Engineering Immunodominant Residues of Cas9 reduces Cell Mediated Cytotoxicity

Identification and engineering of TCR epitopes in Cas9 protein helps reduce T cell response against CRISPR

CRISPR is a bacterial-derived gene editing tools that can potentially cure various genetic disorders. CRISPR consist of a Cas9 protein that creates a nick in the specific site of double-stranded DNA that is recognized by guide RNA. During the double strand break repairs, the target site may be engineered to obtain the intended outcomes. The adeno-associated viral vectors are most commonly used for delivery of gene and long term expression of Cas9 proteins. These endogenously synthesized Cas9 proteins are processed and presented via MHC-I in the target cells. Any preexisting reactive T cells recognize to MHC- Cas9 peptide complex and elicit cell-mediated cytotoxicity. This may have a detrimental effect on the tissues that express Cas9 transgene.

When T cell encounters the target cells, T cell receptor bind to the MHC class I presented with short antigenic peptides (8-10 amino acid residue). These peptides (T cell epitopes) consist of signature hydrophobic amino acids that interact with MHC-I and T cells. Identifying these T cell epitopes and engineering it to reduce its binding affinity towards MHC and T cell could reduce the T cell response against Cas9. Recently Ferdosi et al showed that CRISPR/Cas9 may be engineered to immunosilience human epitopes without altering DNA editing efficiency.


a) Identification of T cell epitopes
b) Evaluation of T cell response on mutant Cas9 protein
c) Evaluation of gene editing efficiency

a) Identification of T cell epitopes:
The T cell receptor interacts with signature hydrophobic amino acid residues present in T cell epitopes. The scanning of hydrophobic amino acid residues throughout the Cas9 and ranking short segments of peptides is the first step in the identification of the T cell epitopes. Ferdosi et al. used a previously published algorithm known as a hydrophobicity-based artificial neural network (ANN-Hydro) which utilizes T cell contact residue hydrophobicity & HLA binding prediction to determine the immunogenic epitopes. The short peptide identified were tested in vitro to determine the immunoreactivity using ELISPOT. The results showed the immunodominant residues are located in the REC lobe of the Cas9 protein.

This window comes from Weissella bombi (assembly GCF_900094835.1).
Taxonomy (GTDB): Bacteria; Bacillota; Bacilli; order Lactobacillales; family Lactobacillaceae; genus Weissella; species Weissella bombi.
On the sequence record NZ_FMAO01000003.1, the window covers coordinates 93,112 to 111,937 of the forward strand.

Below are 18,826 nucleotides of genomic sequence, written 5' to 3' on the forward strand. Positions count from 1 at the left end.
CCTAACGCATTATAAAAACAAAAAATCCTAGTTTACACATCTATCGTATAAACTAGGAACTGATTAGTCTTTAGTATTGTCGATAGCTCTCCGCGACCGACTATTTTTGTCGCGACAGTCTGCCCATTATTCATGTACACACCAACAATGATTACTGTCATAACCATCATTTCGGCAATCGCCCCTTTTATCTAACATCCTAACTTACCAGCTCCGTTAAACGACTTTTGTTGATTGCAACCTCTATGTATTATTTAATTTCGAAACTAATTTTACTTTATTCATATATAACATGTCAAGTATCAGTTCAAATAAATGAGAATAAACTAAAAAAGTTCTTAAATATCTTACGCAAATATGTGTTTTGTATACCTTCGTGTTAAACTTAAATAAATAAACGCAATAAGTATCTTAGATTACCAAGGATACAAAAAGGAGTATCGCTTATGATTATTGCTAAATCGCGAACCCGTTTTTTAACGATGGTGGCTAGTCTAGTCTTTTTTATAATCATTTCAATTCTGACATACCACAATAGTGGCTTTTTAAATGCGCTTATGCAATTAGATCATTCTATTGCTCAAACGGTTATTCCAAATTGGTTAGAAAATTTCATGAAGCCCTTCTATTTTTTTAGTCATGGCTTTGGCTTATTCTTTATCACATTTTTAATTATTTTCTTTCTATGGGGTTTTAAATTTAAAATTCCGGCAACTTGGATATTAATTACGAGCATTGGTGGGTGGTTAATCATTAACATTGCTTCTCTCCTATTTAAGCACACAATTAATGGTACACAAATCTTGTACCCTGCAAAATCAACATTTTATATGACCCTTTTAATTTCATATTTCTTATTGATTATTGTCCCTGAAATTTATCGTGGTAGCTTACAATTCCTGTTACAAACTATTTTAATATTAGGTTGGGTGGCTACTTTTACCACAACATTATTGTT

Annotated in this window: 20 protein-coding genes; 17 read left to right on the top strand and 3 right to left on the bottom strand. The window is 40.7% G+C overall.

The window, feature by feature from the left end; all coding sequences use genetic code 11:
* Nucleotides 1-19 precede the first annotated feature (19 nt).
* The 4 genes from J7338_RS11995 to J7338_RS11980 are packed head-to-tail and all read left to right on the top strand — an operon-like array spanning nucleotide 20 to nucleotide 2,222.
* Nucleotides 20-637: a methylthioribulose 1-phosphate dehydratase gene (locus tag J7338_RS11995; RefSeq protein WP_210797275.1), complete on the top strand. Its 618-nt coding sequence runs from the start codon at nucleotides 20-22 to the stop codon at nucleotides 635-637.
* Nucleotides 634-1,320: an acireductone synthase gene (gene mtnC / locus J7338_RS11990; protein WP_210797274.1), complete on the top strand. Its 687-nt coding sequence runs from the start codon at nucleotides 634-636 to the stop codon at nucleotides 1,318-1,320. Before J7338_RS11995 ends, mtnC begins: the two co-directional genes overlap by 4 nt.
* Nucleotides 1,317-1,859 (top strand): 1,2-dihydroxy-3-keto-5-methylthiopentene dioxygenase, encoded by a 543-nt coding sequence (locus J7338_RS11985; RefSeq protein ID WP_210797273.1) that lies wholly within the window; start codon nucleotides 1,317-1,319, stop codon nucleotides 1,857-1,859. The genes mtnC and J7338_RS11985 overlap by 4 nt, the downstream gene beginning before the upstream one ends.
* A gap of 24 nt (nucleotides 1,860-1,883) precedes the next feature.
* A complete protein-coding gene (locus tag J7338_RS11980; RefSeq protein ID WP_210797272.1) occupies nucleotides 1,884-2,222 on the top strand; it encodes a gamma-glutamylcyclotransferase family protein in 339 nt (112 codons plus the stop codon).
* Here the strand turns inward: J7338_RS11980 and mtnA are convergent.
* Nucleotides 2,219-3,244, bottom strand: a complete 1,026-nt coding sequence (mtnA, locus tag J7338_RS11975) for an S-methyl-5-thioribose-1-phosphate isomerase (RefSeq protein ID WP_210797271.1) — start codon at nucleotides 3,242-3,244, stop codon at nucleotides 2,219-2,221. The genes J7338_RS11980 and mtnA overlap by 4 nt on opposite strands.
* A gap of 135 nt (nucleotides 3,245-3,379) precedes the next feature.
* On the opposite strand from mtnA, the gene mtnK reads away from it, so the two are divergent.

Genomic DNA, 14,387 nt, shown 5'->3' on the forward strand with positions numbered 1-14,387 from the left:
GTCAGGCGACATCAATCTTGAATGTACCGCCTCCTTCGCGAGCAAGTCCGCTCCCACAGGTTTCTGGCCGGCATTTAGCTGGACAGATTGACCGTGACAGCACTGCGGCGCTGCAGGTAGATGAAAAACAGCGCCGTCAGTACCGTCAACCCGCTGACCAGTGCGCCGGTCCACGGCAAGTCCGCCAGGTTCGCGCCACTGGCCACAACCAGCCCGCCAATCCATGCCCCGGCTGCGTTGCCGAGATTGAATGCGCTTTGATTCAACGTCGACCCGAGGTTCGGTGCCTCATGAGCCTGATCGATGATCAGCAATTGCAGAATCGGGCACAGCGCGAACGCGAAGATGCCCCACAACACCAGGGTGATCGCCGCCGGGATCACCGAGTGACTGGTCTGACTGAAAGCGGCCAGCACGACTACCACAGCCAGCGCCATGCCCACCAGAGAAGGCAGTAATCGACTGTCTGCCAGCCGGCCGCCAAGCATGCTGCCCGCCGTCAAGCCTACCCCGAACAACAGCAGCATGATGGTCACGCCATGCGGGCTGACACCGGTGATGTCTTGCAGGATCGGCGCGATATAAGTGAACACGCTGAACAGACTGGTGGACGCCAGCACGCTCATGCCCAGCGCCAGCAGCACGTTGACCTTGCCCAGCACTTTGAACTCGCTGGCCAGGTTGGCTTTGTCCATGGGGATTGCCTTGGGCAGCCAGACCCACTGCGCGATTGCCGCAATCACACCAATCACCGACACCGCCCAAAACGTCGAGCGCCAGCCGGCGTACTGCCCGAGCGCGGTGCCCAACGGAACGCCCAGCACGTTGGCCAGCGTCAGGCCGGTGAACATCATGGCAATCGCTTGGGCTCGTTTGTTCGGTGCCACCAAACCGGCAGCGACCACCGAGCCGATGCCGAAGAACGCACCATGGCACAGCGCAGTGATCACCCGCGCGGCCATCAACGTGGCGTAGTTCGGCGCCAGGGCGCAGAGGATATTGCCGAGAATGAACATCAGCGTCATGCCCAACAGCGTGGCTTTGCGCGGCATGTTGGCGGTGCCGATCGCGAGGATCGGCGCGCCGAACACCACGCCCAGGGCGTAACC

b) Evaluation of T cell response on mutant Cas9 protein:
In theory, the modification of hydrophobic contact in the REC lobe of Cas9 protein should abolish T cell receptor recognition. To test this hypothesis, they created a mutant Cas9 lacking these residues and evaluated the T cell reactivity using IFN-γ ELISPOT assay and showed the marked reduction of T cell reactivity compared to wildtype.

c) Evaluation of gene editing efficiency:
To validate that the modification of hydrophobic contact residues does reduce the gene editing efficiency, authors designed three guide RNA that target different DNA constructs (as shown in the figure) and showed a minimal impact of mutant Cas9 on the editing efficiency compared to wildtype.

In conclusion, this study provides the proof-of-concept on how we can leverage the understanding of T cell biology and genetics to identify and engineering the immunodominant region of the peptide and reduce the immunogenicity.

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